Today is the birthday of Freddie Prinze (Frederick Pruetzel, 1954-1977). I can think of few events in the annals of show business sadder than Prinze’s sudden suicide at age 22. Drugs and depression and divorce are explanations; they don’t make it any less bewildering. He was so young at the time — apparently too young to know or care that things would almost surely get better for a good looking, wealthy, groundbreaking, idolized comedy star. I was about 11 or 12 when that happened. It didn’t — still doesn’t – -make any sense.
Chico and the Man was one of the top tv shows of its day (1974-1977). When it came out, it was the latest in the long line of high concept controversial “issues” sitcoms of the day: All in the Family, Maude, Good Times, The Jeffersons, etc etc. The bigot in this case was “the Man” Ed Brown, played by Jack Albertson, a mean and bitter old man who owns a car repair garage, and keeps shots of whiskey at the ready in his cash register.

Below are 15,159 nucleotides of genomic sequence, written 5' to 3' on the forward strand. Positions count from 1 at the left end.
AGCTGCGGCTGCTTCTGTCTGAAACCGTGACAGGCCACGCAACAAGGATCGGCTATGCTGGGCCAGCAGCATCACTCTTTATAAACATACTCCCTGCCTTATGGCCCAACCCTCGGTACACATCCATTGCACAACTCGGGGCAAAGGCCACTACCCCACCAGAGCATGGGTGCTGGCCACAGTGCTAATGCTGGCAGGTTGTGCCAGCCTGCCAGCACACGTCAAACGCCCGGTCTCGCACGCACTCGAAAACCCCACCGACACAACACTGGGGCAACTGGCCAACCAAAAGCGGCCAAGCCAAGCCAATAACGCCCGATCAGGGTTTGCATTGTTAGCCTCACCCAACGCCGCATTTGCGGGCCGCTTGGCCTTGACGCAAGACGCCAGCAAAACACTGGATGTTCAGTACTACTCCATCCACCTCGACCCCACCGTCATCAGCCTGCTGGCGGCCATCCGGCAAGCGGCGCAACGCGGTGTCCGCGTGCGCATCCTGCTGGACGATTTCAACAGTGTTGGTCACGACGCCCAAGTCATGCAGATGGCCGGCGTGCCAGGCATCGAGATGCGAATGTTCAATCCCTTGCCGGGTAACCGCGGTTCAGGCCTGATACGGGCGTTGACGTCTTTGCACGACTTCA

Brown has a problem with Mexicans, including his young assistant Chico (Prinze — despite the fact that Prinze was one half Hungarian and one half Puerto Rican, or as he called it in his comedy routines, “Hungarican”). The show was hastily devised as a vehicle for Prinze, who had just exploded as one of the top stand-up comedians in the country through successful appearances on The Tonight Show and other programs.
Freddie Prinze was a major star. Not just because of the catchphrases (“Looking Good!”) but he was also a good dramatic actor, and he enormous sex appeal. A disco ‘stache and dimples in the mid ’70s? C’mon! Even if he wasn’t funny he would have had it made. But he was funny. In fact, he guest hosted The Tonight Show several times, appeared on variety shows like Tony Orlando and Dawn, and performed at Dean Martin Celebrity Roasts, holding his own with comedy veterans much older and more experienced than he. Not to mention holding his own with Albertson on Chico, a serious veteran himself.
Prinze was well on the way to greater things. In 1976 had just signed a multi-million dollar five-year contract with NBC, and starred in the tv movie The Million Dollar Rip-Off, portending a future movie career. But his wife divorced him, he became despondent, and blew his brains out with a handgun. In doing so, he robbed us of much. But we still have his performances to enjoy and they hold up, allowing us to think about what was, and what might have been.
And now I have the theme song to Chico and the Man, by Jose Feliciano, stuck in my head. Arrgh!